678:
Chicago Public School Nurse Opinions About School Asthma Care Coordination
Monday, March 5, 2018
South Hall A2 (Convention Center)
Andrea A. Pappalardo, MD, Allison Stinson, Robin Bruscato, Molly A Martin, MD, MAPP
RATIONALE:

Asthma disparities are well documented in Chicago. Chicago Public Schools (CPS) is the 4th largest school district in the country and serves predominantly minority children.

METHODS:

Coordinated Healthcare for Complex Kids (CHECK) is large health care demonstration project funded by a Centers for Medicare and Medicaid Services Health Care Innovation Award. A collaborative partnership was formed between medical directors in CHECK and CPS nurse administration to address asthma disparities. With CHECK support, CPS administered a survey in December 2016 to 160 school nurses in order to understand the asthma problems nurses perceived and their interest in intervention options. Data included Likert scale questions and open-ended queries. Analyses were conducted using SAS 9.4.

RESULTS:

Seventy–five percent of nurses completed the survey. While asthma was a top diagnosis managed by 95% of respondents, 72% felt gaps existed in their understanding of asthma. Appropriate communication between school nurses and providers was reported 33% of the time; 18% of nurses believed that they receive the support needed to follow-up on deficient paperwork. In open-ended responses, the most common barriers mentioned were lack of medications (73%), time (67%), and communication (61%). When asked their opinions on a variety of interventions, 78% of nurses supported a web-based application, 66% supported community health workers, 66% supported stock albuterol policy for schools, and 61% supported directly observed therapy.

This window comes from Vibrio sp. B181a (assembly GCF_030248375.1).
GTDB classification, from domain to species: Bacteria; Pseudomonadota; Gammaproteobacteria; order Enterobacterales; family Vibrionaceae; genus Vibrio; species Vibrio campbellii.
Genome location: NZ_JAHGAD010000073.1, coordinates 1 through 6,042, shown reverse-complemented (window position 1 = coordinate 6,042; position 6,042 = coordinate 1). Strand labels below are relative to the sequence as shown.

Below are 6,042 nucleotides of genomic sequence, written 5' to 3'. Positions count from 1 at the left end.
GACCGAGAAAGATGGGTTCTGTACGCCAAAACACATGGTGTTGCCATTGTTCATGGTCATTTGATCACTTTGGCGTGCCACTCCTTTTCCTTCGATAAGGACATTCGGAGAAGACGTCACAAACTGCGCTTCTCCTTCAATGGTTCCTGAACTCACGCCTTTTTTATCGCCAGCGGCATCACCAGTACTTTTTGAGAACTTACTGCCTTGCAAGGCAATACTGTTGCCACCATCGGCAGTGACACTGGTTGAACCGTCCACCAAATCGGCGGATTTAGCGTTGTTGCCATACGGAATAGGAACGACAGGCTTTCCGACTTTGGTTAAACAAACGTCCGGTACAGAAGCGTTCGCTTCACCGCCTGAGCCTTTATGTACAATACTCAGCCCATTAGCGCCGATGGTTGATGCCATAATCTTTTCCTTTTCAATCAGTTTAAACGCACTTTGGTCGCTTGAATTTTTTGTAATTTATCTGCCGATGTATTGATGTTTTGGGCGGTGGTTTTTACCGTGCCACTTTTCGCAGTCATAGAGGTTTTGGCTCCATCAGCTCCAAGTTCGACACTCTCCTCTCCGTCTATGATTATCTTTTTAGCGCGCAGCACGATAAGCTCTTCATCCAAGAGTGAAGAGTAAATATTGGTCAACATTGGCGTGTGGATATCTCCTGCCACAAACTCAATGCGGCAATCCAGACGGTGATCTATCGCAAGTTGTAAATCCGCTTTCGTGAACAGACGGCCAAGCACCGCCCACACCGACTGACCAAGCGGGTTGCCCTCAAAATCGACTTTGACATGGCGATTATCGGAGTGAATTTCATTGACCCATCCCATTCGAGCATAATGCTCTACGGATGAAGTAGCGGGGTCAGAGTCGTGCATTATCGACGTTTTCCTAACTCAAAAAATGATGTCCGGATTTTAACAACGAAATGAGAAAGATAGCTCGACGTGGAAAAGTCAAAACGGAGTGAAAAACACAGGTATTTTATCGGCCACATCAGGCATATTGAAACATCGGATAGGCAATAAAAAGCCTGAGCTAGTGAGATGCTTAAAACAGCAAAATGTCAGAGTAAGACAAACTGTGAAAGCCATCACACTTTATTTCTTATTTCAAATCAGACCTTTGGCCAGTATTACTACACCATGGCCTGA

CONCLUSIONS:

The greatest barriers for CPS school nurses with asthma management are time and communication. Potential interventions such as web-based communication applications and community health workers involvement in schools were well received.